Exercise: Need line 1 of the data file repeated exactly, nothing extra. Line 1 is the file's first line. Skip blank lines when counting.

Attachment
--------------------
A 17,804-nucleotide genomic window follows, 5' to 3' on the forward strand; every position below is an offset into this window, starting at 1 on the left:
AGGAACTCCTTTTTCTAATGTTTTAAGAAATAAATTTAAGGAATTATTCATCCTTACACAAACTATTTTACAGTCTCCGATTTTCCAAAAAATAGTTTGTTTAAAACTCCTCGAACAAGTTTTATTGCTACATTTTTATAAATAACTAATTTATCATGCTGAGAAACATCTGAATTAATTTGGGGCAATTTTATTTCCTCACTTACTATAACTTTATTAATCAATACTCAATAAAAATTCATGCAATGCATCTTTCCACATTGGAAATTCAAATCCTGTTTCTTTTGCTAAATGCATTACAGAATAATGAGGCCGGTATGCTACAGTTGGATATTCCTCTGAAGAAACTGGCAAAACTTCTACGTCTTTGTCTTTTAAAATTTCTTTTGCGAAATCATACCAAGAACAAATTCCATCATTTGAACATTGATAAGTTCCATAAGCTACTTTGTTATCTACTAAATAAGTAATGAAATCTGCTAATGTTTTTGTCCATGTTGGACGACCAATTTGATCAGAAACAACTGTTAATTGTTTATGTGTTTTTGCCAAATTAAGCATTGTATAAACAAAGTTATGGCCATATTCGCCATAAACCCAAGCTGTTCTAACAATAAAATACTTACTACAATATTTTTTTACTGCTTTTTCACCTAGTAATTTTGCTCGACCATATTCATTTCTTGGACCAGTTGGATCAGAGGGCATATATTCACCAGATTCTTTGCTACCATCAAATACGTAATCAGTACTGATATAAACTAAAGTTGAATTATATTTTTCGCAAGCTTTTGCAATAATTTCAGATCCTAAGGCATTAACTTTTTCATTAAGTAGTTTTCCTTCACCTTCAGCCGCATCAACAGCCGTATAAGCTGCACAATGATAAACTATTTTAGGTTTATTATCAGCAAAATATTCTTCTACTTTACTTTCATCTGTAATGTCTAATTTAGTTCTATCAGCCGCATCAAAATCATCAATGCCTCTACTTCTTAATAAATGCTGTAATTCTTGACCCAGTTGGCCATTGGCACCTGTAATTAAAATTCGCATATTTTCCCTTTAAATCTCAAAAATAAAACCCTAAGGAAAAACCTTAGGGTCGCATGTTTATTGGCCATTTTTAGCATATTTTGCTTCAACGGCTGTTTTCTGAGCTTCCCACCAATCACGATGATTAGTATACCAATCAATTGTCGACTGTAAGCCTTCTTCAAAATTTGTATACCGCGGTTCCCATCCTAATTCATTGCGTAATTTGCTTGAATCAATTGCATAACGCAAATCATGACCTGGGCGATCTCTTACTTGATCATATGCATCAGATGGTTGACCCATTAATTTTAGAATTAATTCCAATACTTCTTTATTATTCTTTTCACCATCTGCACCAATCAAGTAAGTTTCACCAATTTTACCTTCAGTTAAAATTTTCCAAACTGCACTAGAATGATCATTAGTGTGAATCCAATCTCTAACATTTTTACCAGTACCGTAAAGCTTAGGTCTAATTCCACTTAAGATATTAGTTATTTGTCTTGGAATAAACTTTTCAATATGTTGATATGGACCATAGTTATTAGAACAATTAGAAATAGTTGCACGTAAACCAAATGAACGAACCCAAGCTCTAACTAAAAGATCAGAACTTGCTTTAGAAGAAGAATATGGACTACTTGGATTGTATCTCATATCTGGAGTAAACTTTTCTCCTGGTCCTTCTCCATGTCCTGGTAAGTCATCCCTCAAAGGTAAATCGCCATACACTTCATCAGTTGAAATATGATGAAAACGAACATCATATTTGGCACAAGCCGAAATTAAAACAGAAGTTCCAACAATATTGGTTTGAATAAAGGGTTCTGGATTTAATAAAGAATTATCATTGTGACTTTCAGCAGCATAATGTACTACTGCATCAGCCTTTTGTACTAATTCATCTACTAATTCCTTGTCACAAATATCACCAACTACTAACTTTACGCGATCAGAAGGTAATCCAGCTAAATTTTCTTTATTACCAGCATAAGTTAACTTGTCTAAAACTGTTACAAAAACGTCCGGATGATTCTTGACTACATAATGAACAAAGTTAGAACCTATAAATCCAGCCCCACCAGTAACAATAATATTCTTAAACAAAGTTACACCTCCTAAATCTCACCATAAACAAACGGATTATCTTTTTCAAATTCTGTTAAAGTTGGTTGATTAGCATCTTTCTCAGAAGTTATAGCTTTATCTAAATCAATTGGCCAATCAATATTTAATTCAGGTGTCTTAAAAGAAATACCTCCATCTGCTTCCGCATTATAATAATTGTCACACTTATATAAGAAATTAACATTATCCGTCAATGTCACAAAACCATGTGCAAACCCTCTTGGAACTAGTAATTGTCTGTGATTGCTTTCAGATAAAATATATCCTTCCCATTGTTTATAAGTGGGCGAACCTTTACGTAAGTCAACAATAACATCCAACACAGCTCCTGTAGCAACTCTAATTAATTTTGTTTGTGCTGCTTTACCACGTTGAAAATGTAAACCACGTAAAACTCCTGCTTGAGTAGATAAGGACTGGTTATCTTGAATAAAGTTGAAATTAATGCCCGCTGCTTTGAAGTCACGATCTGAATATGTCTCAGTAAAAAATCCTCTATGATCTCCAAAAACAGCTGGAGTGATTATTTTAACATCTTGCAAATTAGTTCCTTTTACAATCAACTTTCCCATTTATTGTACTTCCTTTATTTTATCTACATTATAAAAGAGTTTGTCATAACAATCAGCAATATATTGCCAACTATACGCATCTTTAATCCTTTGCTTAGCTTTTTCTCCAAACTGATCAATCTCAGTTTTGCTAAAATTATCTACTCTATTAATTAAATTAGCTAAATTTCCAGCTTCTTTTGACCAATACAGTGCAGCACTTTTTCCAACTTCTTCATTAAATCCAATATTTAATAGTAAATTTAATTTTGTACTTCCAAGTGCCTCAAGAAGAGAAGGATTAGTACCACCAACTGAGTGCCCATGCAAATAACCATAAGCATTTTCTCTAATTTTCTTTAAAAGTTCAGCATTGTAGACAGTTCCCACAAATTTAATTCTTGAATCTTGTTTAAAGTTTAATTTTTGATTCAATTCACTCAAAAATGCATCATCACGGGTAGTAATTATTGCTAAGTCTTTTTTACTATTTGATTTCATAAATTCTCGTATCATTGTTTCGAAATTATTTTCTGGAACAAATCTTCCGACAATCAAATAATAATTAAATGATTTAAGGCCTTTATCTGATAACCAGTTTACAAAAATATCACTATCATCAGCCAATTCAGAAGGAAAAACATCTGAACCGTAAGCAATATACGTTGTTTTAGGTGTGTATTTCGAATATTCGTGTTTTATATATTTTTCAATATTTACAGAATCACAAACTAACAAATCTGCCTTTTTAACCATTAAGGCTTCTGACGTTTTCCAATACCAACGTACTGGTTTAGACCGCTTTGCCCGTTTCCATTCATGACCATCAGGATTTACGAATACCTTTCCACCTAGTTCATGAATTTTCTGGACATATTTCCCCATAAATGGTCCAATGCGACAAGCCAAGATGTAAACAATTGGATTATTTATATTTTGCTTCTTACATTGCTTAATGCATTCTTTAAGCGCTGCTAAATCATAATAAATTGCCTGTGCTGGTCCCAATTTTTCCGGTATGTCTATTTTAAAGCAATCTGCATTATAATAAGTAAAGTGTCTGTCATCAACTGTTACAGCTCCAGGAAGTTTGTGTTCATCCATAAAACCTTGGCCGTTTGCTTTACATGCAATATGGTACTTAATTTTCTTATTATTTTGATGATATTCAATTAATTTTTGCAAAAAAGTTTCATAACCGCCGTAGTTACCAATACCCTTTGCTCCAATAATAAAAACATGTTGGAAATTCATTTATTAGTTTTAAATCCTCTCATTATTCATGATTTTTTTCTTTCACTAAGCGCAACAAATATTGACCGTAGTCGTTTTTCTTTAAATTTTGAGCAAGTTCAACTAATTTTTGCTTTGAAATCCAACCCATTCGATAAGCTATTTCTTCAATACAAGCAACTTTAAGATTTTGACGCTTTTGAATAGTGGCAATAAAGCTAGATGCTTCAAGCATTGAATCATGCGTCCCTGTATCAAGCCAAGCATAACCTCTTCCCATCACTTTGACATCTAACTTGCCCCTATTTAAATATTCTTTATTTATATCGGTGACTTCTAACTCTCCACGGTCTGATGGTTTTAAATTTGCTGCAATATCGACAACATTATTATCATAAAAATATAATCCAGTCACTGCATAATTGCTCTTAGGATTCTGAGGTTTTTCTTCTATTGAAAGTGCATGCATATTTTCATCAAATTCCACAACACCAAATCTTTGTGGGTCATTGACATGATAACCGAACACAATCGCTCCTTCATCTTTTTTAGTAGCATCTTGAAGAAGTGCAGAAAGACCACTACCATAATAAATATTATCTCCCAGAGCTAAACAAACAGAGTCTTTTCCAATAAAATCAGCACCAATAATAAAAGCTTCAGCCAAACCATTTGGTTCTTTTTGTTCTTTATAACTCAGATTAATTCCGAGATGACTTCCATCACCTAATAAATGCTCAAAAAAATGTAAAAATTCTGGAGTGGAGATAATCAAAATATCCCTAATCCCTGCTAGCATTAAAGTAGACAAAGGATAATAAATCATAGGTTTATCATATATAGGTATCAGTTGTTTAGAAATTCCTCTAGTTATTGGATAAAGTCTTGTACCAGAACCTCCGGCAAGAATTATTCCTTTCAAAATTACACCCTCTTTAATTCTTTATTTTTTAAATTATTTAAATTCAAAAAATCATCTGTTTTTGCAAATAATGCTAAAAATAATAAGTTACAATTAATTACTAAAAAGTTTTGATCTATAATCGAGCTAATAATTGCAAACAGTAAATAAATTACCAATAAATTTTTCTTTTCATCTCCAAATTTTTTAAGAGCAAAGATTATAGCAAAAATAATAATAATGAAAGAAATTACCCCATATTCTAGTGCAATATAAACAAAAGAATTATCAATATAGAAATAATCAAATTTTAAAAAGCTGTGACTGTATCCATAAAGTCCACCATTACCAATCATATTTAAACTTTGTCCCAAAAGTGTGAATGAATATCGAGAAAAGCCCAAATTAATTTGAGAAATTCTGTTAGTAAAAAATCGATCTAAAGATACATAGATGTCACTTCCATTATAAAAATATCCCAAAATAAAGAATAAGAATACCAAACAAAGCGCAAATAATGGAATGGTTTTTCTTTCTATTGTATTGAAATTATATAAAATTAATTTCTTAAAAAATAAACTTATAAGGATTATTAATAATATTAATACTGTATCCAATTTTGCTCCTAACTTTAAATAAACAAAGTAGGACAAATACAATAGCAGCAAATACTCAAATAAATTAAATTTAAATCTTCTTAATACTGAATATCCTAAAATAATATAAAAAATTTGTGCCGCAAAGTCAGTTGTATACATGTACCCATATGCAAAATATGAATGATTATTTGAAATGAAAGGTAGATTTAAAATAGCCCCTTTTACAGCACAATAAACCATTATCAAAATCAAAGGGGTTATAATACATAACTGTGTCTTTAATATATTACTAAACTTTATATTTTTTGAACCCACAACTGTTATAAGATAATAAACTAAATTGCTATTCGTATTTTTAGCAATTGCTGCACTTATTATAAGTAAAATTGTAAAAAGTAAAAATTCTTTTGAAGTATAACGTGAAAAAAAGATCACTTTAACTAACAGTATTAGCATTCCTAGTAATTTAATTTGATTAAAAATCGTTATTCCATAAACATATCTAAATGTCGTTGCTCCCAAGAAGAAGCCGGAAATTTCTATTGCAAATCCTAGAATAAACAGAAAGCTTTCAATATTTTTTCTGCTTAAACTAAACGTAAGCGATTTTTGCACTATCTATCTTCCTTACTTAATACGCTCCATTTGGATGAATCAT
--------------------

A 17,804-nucleotide genomic window follows, 5' to 3' on the forward strand; every position below is an offset into this window, starting at 1 on the left: